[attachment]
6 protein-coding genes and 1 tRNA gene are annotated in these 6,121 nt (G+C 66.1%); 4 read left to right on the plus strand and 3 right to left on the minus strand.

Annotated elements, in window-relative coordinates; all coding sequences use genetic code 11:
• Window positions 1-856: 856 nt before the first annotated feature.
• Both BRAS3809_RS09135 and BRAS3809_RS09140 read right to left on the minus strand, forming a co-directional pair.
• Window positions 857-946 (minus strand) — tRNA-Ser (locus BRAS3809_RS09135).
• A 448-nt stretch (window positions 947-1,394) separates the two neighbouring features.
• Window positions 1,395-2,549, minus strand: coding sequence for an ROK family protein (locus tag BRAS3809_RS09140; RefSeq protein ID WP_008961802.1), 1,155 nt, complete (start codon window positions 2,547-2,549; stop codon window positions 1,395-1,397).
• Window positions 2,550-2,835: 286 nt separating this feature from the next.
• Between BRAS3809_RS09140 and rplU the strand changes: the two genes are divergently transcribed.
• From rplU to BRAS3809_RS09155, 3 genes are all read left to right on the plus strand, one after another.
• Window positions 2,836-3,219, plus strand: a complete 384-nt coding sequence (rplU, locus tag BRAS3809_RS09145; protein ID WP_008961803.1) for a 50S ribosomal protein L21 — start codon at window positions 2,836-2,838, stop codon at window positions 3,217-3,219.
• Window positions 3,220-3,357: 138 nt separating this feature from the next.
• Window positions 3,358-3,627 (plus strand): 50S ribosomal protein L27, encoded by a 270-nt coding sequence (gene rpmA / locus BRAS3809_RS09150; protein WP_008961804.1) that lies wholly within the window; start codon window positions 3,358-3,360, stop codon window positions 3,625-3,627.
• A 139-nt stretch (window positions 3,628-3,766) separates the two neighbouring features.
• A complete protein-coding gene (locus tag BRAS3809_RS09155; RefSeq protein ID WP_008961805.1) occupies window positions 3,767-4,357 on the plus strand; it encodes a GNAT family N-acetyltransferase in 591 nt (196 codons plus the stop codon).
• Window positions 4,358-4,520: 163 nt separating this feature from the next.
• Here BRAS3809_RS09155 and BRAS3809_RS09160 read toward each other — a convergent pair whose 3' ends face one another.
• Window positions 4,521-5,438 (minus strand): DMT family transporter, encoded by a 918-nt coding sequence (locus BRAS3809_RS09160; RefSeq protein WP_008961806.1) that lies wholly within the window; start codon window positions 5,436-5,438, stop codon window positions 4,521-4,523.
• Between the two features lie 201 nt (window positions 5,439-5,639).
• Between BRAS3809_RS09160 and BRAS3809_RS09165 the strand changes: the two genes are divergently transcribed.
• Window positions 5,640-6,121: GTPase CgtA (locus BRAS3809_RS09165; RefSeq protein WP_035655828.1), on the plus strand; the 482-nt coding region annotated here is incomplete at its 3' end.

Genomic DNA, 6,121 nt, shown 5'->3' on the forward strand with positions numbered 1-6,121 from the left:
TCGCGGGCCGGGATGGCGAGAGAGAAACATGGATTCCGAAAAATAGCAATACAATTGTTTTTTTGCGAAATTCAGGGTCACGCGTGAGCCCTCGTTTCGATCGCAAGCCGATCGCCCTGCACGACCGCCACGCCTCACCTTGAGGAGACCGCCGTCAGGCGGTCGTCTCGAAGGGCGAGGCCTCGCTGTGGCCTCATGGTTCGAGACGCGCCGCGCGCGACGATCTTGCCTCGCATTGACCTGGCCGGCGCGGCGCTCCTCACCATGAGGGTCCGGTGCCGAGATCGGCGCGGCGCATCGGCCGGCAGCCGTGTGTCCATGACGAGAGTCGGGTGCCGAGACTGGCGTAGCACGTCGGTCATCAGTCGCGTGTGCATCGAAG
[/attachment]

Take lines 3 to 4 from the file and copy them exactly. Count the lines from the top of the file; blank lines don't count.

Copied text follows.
• Window positions 1-856: 856 nt before the first annotated feature.
• Both BRAS3809_RS09135 and BRAS3809_RS09140 read right to left on the minus strand, forming a co-directional pair.